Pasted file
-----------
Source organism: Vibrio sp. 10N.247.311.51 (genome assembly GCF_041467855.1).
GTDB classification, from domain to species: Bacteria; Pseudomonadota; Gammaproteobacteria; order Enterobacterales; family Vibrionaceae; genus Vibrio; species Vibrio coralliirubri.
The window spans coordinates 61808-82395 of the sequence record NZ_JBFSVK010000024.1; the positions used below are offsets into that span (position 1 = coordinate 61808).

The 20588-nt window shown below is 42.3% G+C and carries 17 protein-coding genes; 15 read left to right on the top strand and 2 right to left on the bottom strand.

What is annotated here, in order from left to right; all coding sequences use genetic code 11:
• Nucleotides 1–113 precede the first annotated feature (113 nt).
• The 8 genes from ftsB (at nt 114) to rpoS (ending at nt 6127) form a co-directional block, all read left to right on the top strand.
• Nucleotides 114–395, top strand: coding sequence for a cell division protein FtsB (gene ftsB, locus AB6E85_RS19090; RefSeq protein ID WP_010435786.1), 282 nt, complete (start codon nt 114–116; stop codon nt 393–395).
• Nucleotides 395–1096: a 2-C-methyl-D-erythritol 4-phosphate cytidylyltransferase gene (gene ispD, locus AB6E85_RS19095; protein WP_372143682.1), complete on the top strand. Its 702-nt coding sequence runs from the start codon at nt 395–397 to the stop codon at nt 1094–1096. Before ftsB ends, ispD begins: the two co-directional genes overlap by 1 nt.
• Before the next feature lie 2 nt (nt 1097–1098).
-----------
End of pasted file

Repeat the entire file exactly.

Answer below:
Source organism: Vibrio sp. 10N.247.311.51 (genome assembly GCF_041467855.1).
GTDB classification, from domain to species: Bacteria; Pseudomonadota; Gammaproteobacteria; order Enterobacterales; family Vibrionaceae; genus Vibrio; species Vibrio coralliirubri.
The window spans coordinates 61808-82395 of the sequence record NZ_JBFSVK010000024.1; the positions used below are offsets into that span (position 1 = coordinate 61808).

The 20588-nt window shown below is 42.3% G+C and carries 17 protein-coding genes; 15 read left to right on the top strand and 2 right to left on the bottom strand.

What is annotated here, in order from left to right; all coding sequences use genetic code 11:
• Nucleotides 1–113 precede the first annotated feature (113 nt).
• The 8 genes from ftsB (at nt 114) to rpoS (ending at nt 6127) form a co-directional block, all read left to right on the top strand.
• Nucleotides 114–395, top strand: coding sequence for a cell division protein FtsB (gene ftsB, locus AB6E85_RS19090; RefSeq protein ID WP_010435786.1), 282 nt, complete (start codon nt 114–116; stop codon nt 393–395).
• Nucleotides 395–1096: a 2-C-methyl-D-erythritol 4-phosphate cytidylyltransferase gene (gene ispD, locus AB6E85_RS19095; protein WP_372143682.1), complete on the top strand. Its 702-nt coding sequence runs from the start codon at nt 395–397 to the stop codon at nt 1094–1096. Before ftsB ends, ispD begins: the two co-directional genes overlap by 1 nt.
• Before the next feature lie 2 nt (nt 1097–1098).